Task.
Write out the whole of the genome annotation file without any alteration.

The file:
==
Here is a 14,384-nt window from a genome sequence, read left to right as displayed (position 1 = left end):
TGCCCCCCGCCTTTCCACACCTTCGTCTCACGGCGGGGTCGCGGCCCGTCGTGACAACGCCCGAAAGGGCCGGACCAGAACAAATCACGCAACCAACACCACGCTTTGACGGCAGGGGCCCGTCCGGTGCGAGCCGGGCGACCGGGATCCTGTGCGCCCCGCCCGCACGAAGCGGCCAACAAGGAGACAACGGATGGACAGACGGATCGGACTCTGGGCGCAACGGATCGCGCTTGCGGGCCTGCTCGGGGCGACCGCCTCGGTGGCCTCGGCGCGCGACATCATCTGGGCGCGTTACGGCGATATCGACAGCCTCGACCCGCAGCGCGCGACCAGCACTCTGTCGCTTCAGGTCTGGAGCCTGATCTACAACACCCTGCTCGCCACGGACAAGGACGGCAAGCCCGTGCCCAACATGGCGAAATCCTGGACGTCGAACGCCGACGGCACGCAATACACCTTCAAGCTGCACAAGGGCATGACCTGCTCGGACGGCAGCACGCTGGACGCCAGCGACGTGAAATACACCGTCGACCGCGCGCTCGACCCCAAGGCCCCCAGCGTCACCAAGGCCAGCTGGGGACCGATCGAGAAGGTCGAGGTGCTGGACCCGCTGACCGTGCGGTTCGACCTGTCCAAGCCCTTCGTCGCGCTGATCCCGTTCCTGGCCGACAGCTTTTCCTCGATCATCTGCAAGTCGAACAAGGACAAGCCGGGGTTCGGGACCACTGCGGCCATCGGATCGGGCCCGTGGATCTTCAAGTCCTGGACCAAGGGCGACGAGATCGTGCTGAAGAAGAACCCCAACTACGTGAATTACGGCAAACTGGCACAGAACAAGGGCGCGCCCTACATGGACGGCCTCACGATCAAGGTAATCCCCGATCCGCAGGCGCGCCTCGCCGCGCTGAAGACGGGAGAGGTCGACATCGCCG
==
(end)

Here is a 14,384-nt window from a genome sequence, read left to right as displayed (position 1 = left end):
TGCCCCCCGCCTTTCCACACCTTCGTCTCACGGCGGGGTCGCGGCCCGTCGTGACAACGCCCGAAAGGGCCGGACCAGAACAAATCACGCAACCAACACCACGCTTTGACGGCAGGGGCCCGTCCGGTGCGAGCCGGGCGACCGGGATCCTGTGCGCCCCGCCCGCACGAAGCGGCCAACAAGGAGACAACGGATGGACAGACGGATCGGACTCTGGGCGCAACGGATCGCGCTTGCGGGCCTGCTCGGGGCGACCGCCTCGGTGGCCTCGGCGCGCGACATCATCTGGGCGCGTTACGGCGATATCGACAGCCTCGACCCGCAGCGCGCGACCAGCACTCTGTCGCTTCAGGTCTGGAGCCTGATCTACAACACCCTGCTCGCCACGGACAAGGACGGCAAGCCCGTGCCCAACATGGCGAAATCCTGGACGTCGAACGCCGACGGCACGCAATACACCTTCAAGCTGCACAAGGGCATGACCTGCTCGGACGGCAGCACGCTGGACGCCAGCGACGTGAAATACACCGTCGACCGCGCGCTCGACCCCAAGGCCCCCAGCGTCACCAAGGCCAGCTGGGGACCGATCGAGAAGGTCGAGGTGCTGGACCCGCTGACCGTGCGGTTCGACCTGTCCAAGCCCTTCGTCGCGCTGATCCCGTTCCTGGCCGACAGCTTTTCCTCGATCATCTGCAAGTCGAACAAGGACAAGCCGGGGTTCGGGACCACTGCGGCCATCGGATCGGGCCCGTGGATCTTCAAGTCCTGGACCAAGGGCGACGAGATCGTGCTGAAGAAGAACCCCAACTACGTGAATTACGGCAAACTGGCACAGAACAAGGGCGCGCCCTACATGGACGGCCTCACGATCAAGGTAATCCCCGATCCGCAGGCGCGCCTCGCCGCGCTGAAGACGGGAGAGGTCGACATCGCCG